Tips for self-care when living with BDP - Maintain a healthy lifestyle, find a support system and seek professional help
Living with BDP (Borderline Personality Disorder) can be challenging, and self-care is crucial in managing the symptoms. To maintain a good quality of life, it is important to prioritize self-care. This includes following a healthy lifestyle by getting enough sleep, eating a balanced diet, and exercising regularly. Additionally, having a support system is essential. This can include family and friends who are empathetic and willing to provide support and encouragement. Seeking professional help from a mental health expert is also vital. A therapist can help with individual and group therapy sessions and provide strategies to manage symptoms. Remember, practicing self-care is not selfish, but rather a necessary step towards improving mental health and wellbeing.
Coping strategies for friends and family members of those with BP - Educate yourself on the disorder, set boundaries and be patient
Coping with a loved one's bipolar disorder can be a challenging and overwhelming experience. While it's important to be there for them, it's equally important to take care of yourself too. Educating yourself about bipolar disorder is the first step towards understanding the condition and the best way to provide support. Along with this, it's essential to set boundaries that protect your well-being while still playing a helpful role in the life of your loved one. This might mean saying no to certain requests or choosing to step back when things become too stressful. Patience is another critical aspect of coping with bipolar disorder. Accept that there will be ups and downs, and be ready to ride the waves alongside your loved one. By taking these steps, you can help your loved one manage their bipolar disorder, while taking care of your emotional needs too.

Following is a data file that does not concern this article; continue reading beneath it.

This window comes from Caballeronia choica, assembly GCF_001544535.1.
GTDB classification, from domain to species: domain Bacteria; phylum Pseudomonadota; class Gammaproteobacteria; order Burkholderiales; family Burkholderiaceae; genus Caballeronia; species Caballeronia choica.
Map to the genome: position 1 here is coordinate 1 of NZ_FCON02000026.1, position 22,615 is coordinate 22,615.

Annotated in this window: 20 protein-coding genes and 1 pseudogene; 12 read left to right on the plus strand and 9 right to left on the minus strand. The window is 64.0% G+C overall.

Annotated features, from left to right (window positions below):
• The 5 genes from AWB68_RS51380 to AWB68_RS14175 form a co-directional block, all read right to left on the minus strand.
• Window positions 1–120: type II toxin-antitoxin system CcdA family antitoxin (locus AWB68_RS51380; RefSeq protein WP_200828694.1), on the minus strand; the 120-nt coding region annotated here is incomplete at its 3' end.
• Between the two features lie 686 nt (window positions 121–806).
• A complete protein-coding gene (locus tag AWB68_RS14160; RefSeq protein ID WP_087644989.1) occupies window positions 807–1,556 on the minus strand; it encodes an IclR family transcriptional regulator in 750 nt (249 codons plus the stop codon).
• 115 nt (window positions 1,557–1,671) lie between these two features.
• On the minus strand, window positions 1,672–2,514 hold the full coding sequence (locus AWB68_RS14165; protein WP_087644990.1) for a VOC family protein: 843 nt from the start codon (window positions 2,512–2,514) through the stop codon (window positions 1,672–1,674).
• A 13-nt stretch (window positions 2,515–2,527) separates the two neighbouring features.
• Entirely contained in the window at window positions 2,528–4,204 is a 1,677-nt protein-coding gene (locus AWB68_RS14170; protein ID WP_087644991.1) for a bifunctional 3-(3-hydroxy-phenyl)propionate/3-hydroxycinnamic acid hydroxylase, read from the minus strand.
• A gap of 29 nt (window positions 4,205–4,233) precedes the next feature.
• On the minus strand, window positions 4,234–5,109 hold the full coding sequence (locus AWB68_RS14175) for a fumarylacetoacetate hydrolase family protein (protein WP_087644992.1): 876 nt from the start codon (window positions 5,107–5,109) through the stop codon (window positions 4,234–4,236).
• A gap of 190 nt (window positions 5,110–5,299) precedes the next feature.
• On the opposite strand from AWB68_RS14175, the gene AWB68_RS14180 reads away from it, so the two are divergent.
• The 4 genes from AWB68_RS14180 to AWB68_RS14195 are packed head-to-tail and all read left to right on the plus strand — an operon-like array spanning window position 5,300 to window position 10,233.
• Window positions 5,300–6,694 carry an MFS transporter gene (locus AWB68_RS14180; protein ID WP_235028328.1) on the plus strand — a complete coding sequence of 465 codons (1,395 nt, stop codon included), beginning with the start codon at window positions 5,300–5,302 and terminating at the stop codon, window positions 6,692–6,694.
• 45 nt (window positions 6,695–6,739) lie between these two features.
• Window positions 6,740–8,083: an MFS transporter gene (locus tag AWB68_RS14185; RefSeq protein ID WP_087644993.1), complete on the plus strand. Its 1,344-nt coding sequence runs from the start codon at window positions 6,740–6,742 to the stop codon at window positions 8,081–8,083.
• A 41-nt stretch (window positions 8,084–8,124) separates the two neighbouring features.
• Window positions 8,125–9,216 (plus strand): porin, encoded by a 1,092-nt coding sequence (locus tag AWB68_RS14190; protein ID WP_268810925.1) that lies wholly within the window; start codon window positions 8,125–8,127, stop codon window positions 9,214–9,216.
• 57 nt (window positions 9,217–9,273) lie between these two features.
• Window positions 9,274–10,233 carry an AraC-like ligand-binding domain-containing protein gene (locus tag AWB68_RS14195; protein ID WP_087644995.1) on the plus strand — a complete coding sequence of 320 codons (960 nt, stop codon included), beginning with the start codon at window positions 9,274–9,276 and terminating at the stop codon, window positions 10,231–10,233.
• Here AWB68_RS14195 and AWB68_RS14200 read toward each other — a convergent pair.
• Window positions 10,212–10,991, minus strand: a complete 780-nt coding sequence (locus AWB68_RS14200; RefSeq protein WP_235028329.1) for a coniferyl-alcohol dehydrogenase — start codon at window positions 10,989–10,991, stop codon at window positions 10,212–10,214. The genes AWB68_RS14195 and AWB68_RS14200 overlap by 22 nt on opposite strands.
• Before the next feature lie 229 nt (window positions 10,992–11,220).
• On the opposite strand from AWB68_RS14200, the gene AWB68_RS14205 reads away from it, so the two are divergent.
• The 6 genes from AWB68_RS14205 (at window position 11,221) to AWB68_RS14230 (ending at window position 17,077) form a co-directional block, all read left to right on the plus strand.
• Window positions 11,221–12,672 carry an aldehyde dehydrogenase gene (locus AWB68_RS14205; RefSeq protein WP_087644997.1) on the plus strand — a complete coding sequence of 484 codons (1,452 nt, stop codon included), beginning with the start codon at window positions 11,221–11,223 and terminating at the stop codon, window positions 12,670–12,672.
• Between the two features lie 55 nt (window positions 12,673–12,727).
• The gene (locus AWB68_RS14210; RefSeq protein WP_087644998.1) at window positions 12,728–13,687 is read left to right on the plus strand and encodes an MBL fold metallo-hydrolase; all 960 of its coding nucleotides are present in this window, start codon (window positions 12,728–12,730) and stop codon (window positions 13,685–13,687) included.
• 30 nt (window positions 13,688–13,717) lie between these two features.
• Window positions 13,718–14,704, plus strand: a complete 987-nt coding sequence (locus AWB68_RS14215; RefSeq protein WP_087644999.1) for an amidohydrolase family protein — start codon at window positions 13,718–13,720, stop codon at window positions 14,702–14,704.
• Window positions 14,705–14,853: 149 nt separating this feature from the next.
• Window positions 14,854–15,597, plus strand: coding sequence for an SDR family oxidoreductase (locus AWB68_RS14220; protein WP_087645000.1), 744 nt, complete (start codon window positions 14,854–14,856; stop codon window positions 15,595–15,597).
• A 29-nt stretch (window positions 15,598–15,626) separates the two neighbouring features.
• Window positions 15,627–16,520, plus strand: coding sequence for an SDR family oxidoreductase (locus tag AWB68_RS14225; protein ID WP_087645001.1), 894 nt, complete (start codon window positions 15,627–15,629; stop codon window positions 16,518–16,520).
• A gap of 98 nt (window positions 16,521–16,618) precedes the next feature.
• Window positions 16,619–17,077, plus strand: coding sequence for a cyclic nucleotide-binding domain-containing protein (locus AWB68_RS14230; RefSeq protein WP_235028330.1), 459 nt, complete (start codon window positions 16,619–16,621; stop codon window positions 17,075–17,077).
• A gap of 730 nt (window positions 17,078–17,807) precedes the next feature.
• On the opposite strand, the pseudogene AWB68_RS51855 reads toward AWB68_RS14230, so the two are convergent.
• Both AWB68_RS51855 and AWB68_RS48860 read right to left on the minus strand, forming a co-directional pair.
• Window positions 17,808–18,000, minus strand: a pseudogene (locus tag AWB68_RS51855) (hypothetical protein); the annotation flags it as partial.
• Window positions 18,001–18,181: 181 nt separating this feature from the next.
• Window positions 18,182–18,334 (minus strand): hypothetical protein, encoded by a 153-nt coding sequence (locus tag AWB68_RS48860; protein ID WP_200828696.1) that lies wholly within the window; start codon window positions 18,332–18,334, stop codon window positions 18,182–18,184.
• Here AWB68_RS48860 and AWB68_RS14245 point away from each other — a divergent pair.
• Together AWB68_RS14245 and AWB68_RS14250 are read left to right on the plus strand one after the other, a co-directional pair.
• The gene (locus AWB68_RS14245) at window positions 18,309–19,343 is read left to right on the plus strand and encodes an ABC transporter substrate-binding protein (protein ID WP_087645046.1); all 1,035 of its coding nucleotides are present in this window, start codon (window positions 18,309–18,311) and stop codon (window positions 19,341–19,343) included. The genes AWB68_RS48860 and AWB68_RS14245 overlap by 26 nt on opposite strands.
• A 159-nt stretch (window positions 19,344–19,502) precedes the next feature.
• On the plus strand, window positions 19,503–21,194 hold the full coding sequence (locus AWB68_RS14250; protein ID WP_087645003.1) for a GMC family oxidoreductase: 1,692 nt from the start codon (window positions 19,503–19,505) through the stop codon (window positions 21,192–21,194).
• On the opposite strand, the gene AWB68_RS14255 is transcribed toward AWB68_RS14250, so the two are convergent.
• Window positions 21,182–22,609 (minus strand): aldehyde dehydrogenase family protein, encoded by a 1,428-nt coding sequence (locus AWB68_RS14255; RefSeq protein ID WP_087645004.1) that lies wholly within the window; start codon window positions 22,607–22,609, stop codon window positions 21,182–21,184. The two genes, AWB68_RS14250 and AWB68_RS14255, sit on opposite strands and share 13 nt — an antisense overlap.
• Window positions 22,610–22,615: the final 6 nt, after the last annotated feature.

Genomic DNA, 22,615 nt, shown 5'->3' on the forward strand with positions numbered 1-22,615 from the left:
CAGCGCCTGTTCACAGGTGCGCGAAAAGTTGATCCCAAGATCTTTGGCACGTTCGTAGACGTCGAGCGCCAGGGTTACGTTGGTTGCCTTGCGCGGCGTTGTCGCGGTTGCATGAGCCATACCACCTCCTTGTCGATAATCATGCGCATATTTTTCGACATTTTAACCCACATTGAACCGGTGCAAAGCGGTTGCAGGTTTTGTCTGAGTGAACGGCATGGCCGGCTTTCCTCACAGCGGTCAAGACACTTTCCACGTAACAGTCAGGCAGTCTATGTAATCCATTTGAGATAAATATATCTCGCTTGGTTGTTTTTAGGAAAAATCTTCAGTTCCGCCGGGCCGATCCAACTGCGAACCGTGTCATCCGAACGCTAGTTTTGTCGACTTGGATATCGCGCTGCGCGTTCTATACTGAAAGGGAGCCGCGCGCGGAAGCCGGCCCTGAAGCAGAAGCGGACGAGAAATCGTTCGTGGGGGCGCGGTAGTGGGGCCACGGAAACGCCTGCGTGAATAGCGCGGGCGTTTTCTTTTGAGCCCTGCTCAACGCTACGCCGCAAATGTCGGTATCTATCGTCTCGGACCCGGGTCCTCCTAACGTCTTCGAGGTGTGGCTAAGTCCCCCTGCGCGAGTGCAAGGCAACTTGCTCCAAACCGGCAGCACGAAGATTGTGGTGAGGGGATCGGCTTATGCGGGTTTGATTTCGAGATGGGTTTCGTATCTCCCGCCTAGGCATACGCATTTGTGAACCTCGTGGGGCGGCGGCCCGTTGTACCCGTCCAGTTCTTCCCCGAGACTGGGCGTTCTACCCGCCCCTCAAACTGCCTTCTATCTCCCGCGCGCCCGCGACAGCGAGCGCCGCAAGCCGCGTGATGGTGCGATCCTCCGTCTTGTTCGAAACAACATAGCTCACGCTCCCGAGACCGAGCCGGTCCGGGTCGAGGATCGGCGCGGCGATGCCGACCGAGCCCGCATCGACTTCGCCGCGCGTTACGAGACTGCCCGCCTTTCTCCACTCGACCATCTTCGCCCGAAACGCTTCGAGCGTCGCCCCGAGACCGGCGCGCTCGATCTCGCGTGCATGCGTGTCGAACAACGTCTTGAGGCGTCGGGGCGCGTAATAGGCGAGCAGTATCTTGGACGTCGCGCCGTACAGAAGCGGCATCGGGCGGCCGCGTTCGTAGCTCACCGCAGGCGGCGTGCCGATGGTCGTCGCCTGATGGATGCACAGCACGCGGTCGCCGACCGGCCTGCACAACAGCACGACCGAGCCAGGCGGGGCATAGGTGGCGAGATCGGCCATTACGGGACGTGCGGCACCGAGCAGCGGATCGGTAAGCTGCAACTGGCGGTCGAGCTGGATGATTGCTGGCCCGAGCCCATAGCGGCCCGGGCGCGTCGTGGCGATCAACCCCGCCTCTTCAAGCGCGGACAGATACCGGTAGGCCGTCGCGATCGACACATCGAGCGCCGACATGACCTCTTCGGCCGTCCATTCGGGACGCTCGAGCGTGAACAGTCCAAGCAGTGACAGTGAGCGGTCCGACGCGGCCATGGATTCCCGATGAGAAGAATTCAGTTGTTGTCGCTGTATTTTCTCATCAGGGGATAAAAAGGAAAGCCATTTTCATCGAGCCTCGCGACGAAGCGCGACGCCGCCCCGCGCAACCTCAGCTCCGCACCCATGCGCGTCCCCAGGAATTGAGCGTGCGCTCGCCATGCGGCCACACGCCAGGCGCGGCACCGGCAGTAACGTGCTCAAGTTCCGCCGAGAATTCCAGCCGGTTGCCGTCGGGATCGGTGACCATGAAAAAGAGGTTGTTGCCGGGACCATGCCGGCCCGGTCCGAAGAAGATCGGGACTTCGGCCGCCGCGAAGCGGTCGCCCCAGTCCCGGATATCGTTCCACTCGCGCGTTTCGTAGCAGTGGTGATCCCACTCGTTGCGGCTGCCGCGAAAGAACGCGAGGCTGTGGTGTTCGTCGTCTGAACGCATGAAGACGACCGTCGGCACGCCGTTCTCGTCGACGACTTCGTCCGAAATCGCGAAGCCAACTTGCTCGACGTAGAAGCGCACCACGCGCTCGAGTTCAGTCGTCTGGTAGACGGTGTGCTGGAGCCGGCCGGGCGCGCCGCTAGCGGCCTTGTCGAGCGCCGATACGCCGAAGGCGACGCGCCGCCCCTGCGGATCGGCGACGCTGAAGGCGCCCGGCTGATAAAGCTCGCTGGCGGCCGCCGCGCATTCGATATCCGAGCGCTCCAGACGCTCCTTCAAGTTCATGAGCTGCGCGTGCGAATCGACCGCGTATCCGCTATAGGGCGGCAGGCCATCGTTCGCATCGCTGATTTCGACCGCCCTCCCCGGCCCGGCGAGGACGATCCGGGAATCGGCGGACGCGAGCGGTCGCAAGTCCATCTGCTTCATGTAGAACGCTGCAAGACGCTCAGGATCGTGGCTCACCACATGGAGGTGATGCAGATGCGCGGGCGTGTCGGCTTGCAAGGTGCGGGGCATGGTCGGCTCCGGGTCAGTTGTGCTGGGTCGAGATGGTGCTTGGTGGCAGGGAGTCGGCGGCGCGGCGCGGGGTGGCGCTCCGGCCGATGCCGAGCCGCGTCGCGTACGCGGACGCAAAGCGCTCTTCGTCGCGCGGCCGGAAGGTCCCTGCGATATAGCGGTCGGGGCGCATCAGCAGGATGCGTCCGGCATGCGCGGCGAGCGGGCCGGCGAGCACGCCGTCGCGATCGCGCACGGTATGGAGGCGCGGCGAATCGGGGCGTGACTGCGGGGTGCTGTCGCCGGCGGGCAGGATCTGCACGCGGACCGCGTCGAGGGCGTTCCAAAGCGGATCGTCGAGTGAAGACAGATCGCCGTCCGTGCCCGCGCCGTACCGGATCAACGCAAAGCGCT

Understanding Borderline Personality Disorder is key to helping those who are affected. Emotional regulation, mood stabilizing medications and intensive psychotherapy have all been found to be effective treatments. Furthermore, taking care of one's own mental health and finding the proper support system both play an important role in an individual's successful management of BPD. It's also crucial that friends and family of those with BPD recognize the signs of their loved one's illness and engage in supportive practices such as setting boundaries and being patient while understanding the disorder more thoroughly. Borderline Personality Disorder is a complex disorder but can be managed when treated professionally, supported by loved ones, and when individuals take care of themselves mentally and emotionally. With a deeper understanding of BPD, those affected can make informed decisions about managing their symptoms for a happier, healthier life going forward.
Although we have learned more about BPD in recent years, many misconceptions and myths about the condition still remain.
Which ones do you encounter most often or wish would be debunked?
Share them with us in the comments below. ⬇️
In the battle against illness, you stand strong,
A warrior fighting, determined all along.
Though the road is tough, and the journey long,
Inside you burns a fire, fierce and strong.
With every setback, you rise again,